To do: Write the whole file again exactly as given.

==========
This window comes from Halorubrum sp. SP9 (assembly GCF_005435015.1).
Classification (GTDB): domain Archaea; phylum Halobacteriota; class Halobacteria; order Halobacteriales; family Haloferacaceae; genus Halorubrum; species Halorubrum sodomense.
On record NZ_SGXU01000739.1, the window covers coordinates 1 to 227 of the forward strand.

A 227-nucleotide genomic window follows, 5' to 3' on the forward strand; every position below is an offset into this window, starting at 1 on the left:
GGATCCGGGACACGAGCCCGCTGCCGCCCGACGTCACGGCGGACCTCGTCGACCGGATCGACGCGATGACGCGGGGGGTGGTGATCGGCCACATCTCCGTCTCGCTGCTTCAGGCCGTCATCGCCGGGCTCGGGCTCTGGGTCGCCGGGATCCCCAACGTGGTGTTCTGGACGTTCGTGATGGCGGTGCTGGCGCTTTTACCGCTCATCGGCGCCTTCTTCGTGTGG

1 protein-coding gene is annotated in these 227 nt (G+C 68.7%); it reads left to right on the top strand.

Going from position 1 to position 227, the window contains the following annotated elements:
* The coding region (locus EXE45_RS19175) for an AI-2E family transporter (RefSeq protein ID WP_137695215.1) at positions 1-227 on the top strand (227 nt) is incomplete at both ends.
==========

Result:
This window comes from Halorubrum sp. SP9 (assembly GCF_005435015.1).
Classification (GTDB): domain Archaea; phylum Halobacteriota; class Halobacteria; order Halobacteriales; family Haloferacaceae; genus Halorubrum; species Halorubrum sodomense.
On record NZ_SGXU01000739.1, the window covers coordinates 1 to 227 of the forward strand.

A 227-nucleotide genomic window follows, 5' to 3' on the forward strand; every position below is an offset into this window, starting at 1 on the left:
GGATCCGGGACACGAGCCCGCTGCCGCCCGACGTCACGGCGGACCTCGTCGACCGGATCGACGCGATGACGCGGGGGGTGGTGATCGGCCACATCTCCGTCTCGCTGCTTCAGGCCGTCATCGCCGGGCTCGGGCTCTGGGTCGCCGGGATCCCCAACGTGGTGTTCTGGACGTTCGTGATGGCGGTGCTGGCGCTTTTACCGCTCATCGGCGCCTTCTTCGTGTGG

1 protein-coding gene is annotated in these 227 nt (G+C 68.7%); it reads left to right on the top strand.

Going from position 1 to position 227, the window contains the following annotated elements:
* The coding region (locus EXE45_RS19175) for an AI-2E family transporter (RefSeq protein ID WP_137695215.1) at positions 1-227 on the top strand (227 nt) is incomplete at both ends.